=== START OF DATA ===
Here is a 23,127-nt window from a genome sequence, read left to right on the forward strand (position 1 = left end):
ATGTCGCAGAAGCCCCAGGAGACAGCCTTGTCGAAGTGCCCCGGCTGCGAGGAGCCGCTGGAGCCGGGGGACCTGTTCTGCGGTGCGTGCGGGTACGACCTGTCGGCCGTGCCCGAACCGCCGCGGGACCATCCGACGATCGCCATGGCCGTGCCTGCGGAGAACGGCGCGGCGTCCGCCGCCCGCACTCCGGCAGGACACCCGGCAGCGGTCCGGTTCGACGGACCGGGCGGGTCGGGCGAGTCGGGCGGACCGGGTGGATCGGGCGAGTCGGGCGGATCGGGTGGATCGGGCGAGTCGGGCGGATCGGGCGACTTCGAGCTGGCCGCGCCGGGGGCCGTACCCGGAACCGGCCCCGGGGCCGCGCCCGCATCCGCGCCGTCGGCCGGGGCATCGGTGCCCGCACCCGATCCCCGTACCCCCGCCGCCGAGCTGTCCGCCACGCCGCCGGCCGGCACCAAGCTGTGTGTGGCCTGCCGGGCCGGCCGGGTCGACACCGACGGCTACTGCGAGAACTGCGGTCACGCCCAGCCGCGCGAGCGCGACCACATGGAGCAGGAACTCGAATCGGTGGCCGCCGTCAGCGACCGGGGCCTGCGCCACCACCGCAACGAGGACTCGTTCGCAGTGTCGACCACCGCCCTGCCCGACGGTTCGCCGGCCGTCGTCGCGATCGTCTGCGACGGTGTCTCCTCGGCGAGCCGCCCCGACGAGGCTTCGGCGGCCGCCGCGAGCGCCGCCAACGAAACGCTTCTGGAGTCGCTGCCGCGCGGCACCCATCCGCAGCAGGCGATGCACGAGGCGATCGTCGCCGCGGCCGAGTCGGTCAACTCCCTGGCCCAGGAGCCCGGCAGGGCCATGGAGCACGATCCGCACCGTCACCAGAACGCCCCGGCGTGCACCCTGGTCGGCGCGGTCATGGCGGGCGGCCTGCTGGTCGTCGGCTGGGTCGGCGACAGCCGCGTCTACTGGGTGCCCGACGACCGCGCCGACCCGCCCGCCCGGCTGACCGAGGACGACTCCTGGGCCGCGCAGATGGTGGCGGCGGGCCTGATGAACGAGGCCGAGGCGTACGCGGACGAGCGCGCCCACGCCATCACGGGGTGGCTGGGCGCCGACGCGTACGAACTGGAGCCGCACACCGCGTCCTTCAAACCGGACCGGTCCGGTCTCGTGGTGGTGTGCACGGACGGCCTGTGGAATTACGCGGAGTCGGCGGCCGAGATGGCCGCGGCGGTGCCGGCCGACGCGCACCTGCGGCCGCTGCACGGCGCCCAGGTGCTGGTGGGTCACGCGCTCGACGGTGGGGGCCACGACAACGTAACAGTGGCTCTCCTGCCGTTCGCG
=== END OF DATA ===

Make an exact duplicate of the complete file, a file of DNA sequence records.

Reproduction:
Here is a 23,127-nt window from a genome sequence, read left to right on the forward strand (position 1 = left end):
ATGTCGCAGAAGCCCCAGGAGACAGCCTTGTCGAAGTGCCCCGGCTGCGAGGAGCCGCTGGAGCCGGGGGACCTGTTCTGCGGTGCGTGCGGGTACGACCTGTCGGCCGTGCCCGAACCGCCGCGGGACCATCCGACGATCGCCATGGCCGTGCCTGCGGAGAACGGCGCGGCGTCCGCCGCCCGCACTCCGGCAGGACACCCGGCAGCGGTCCGGTTCGACGGACCGGGCGGGTCGGGCGAGTCGGGCGGACCGGGTGGATCGGGCGAGTCGGGCGGATCGGGTGGATCGGGCGAGTCGGGCGGATCGGGCGACTTCGAGCTGGCCGCGCCGGGGGCCGTACCCGGAACCGGCCCCGGGGCCGCGCCCGCATCCGCGCCGTCGGCCGGGGCATCGGTGCCCGCACCCGATCCCCGTACCCCCGCCGCCGAGCTGTCCGCCACGCCGCCGGCCGGCACCAAGCTGTGTGTGGCCTGCCGGGCCGGCCGGGTCGACACCGACGGCTACTGCGAGAACTGCGGTCACGCCCAGCCGCGCGAGCGCGACCACATGGAGCAGGAACTCGAATCGGTGGCCGCCGTCAGCGACCGGGGCCTGCGCCACCACCGCAACGAGGACTCGTTCGCAGTGTCGACCACCGCCCTGCCCGACGGTTCGCCGGCCGTCGTCGCGATCGTCTGCGACGGTGTCTCCTCGGCGAGCCGCCCCGACGAGGCTTCGGCGGCCGCCGCGAGCGCCGCCAACGAAACGCTTCTGGAGTCGCTGCCGCGCGGCACCCATCCGCAGCAGGCGATGCACGAGGCGATCGTCGCCGCGGCCGAGTCGGTCAACTCCCTGGCCCAGGAGCCCGGCAGGGCCATGGAGCACGATCCGCACCGTCACCAGAACGCCCCGGCGTGCACCCTGGTCGGCGCGGTCATGGCGGGCGGCCTGCTGGTCGTCGGCTGGGTCGGCGACAGCCGCGTCTACTGGGTGCCCGACGACCGCGCCGACCCGCCCGCCCGGCTGACCGAGGACGACTCCTGGGCCGCGCAGATGGTGGCGGCGGGCCTGATGAACGAGGCCGAGGCGTACGCGGACGAGCGCGCCCACGCCATCACGGGGTGGCTGGGCGCCGACGCGTACGAACTGGAGCCGCACACCGCGTCCTTCAAACCGGACCGGTCCGGTCTCGTGGTGGTGTGCACGGACGGCCTGTGGAATTACGCGGAGTCGGCGGCCGAGATGGCCGCGGCGGTGCCGGCCGACGCGCACCTGCGGCCGCTGCACGGCGCCCAGGTGCTGGTGGGTCACGCGCTCGACGGTGGGGGCCACGACAACGTAACAGTGGCTCTCCTGCCGTTCGCG